Working at Red Hat

About two years ago, I was at a conference with a load of GNOME people. I mentioned over drinks to two friendly Red Hat hackers, that I had an idea about a packaging framework. It was just an idea, as I was working for a large defence company, and had precious little time to maintain gnome-power-manager, let alone start anything new.

Nearly a year ago, I was hired by Red Hat to work on power management stuff. Now, my boss is one of those cool bosses that gives you quite a bit of ‘space’ and with his blessing I started to hack on PackageKit. 18 months later PackageKit is feature-complete, and the defacto standard across a dozen or so distributions.

Every week or so, I put up a new screenshot on this blog of cool stuff I’m working on. Every week people critique my ideas, and I go away to fix them up so the next version is that little bit better. Every week a few people say thanks, and tell me I’m doing some cool stuff, which is nice.

I don’t want people to think that PK or DK-p are Red Hat projects, but the simple economics is that they pay me to hack on cool projects. Whilst working at Red Hat I’m working alongside the very best people in the industry, in an environment that rewards innovation and thinking a little bit different.

What I’m trying to say is, most things you see on this blog are possible because of Red Hat. Sometimes I feel Red Hat doesn’t get the credit it deserves. Red Hat Rocks.

Published by


Richard has over 10 years of experience developing open source software. He is the maintainer of GNOME Software, PackageKit, GNOME Packagekit, GNOME Power Manager, GNOME Color Manager, colord, and UPower and also contributes to many other projects and opensource standards. Richard has three main areas of interest on the free desktop, color management, package management, and power management. Richard graduated a few years ago from the University of Surrey with a Masters in Electronics Engineering. He now works for Red Hat in the desktop group, and also manages a company selling open source calibration equipment. Richard's outside interests include taking photos and eating good food.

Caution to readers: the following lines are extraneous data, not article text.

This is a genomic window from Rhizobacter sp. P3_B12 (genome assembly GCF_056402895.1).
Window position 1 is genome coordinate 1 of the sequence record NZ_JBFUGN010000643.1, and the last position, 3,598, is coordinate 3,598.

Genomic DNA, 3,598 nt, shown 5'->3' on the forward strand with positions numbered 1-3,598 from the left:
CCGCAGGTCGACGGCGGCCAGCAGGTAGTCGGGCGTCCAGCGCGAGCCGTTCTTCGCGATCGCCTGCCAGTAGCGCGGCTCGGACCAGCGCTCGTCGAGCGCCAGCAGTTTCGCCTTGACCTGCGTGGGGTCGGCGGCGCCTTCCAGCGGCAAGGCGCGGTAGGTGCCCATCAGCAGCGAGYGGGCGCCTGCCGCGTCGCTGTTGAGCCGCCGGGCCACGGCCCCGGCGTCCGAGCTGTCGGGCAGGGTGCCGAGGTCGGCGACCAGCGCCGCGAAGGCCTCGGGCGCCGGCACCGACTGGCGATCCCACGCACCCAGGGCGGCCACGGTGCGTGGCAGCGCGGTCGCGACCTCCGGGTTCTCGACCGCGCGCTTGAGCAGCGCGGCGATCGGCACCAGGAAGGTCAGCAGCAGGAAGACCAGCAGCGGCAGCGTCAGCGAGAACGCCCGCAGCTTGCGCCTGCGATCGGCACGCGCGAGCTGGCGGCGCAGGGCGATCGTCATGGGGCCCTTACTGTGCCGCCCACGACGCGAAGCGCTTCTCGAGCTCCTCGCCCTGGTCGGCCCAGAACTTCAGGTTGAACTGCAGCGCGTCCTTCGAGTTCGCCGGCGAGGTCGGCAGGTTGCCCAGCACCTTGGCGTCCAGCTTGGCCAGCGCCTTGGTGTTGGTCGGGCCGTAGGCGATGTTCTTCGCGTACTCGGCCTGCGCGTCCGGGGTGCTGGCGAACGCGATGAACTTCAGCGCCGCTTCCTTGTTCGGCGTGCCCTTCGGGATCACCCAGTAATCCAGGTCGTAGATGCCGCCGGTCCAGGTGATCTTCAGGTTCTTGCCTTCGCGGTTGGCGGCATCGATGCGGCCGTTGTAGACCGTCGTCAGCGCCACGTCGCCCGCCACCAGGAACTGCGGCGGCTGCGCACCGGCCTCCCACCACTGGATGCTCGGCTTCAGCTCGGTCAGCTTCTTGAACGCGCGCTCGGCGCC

14 thoughts on “Working at Red Hat”

  1. Since you are in the mood to talk. Here’s a few questions for you.

    As a percentage of your “work time”, however you want to define that, how much of is done hacking on code? I’m sure its not 100%, you’ve got meeting and stuff. And out of that coding time , how much of that is hacking on open source code? 100%?